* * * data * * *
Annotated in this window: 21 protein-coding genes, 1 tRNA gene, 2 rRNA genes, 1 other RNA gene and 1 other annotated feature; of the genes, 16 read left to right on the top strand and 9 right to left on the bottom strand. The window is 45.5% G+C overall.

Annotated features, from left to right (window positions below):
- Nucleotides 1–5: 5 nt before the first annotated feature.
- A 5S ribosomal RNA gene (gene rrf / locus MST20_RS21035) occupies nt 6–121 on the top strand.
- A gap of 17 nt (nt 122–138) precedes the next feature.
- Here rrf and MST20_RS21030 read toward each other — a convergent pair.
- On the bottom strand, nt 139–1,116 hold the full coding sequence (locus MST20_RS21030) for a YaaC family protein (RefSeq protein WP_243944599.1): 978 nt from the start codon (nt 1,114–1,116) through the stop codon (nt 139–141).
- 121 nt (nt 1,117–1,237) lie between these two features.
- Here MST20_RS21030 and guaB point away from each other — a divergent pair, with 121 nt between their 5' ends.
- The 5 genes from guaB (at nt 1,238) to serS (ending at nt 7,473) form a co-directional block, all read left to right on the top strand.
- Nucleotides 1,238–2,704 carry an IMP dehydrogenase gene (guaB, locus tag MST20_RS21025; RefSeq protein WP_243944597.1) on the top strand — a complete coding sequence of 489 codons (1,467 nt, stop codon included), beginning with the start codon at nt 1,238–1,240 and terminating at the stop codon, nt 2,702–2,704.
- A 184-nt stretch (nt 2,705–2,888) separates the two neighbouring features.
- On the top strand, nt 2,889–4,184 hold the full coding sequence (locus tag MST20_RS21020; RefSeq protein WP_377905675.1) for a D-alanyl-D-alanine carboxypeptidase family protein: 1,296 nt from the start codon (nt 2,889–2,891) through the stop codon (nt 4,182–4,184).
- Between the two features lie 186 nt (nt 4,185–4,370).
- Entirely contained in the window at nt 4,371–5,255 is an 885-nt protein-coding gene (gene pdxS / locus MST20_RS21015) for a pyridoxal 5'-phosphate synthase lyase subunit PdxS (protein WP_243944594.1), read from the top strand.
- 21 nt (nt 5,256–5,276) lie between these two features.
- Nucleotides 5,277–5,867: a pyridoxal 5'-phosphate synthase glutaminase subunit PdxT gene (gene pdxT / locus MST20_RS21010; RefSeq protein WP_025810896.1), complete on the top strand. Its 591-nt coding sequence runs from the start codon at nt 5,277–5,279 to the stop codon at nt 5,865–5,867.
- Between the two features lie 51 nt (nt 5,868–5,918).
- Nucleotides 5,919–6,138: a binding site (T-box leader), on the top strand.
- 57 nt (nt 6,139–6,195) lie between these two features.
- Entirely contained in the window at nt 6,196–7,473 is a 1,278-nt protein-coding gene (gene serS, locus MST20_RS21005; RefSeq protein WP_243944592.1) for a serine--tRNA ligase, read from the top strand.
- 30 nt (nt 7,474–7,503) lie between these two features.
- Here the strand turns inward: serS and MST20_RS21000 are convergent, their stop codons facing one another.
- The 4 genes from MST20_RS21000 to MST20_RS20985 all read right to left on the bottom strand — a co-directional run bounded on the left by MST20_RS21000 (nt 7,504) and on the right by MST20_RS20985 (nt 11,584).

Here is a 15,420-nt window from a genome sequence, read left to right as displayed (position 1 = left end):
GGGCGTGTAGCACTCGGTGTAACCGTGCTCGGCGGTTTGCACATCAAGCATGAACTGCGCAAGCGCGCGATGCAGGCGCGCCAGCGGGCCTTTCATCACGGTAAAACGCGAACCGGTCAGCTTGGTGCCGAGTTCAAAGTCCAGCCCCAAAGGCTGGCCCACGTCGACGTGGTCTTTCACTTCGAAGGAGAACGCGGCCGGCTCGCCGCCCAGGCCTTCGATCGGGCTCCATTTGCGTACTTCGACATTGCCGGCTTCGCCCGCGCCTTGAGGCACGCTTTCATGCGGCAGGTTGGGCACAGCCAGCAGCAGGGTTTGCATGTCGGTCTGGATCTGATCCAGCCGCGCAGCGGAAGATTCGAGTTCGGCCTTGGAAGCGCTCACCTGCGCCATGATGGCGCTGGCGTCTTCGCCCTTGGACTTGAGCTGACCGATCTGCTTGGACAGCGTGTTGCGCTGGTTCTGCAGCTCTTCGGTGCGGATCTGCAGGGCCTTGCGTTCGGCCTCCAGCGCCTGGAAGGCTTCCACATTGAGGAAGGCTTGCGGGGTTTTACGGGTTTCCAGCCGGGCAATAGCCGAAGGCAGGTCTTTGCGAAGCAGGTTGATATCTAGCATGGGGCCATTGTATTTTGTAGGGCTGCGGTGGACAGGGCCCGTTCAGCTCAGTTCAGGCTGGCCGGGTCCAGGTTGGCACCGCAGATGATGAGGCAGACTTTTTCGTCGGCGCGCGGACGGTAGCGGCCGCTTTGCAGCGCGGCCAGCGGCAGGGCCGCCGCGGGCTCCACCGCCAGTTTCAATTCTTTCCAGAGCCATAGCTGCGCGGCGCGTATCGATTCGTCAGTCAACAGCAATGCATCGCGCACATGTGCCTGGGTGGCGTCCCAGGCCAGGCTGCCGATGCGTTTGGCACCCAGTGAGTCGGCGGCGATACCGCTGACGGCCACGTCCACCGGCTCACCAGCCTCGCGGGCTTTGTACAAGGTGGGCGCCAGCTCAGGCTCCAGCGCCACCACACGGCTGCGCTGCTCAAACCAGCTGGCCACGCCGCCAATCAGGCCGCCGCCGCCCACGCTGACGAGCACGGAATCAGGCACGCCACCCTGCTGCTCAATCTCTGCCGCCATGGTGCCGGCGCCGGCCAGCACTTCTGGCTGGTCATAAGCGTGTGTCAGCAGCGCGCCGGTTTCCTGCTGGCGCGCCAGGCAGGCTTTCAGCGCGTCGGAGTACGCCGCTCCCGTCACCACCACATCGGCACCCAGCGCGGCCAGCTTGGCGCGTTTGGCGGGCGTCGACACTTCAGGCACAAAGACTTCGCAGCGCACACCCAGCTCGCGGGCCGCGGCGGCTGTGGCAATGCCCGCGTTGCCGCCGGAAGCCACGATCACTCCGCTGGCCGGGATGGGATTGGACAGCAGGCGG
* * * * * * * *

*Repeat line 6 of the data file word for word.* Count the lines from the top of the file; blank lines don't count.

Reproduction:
- Here rrf and MST20_RS21030 read toward each other — a convergent pair.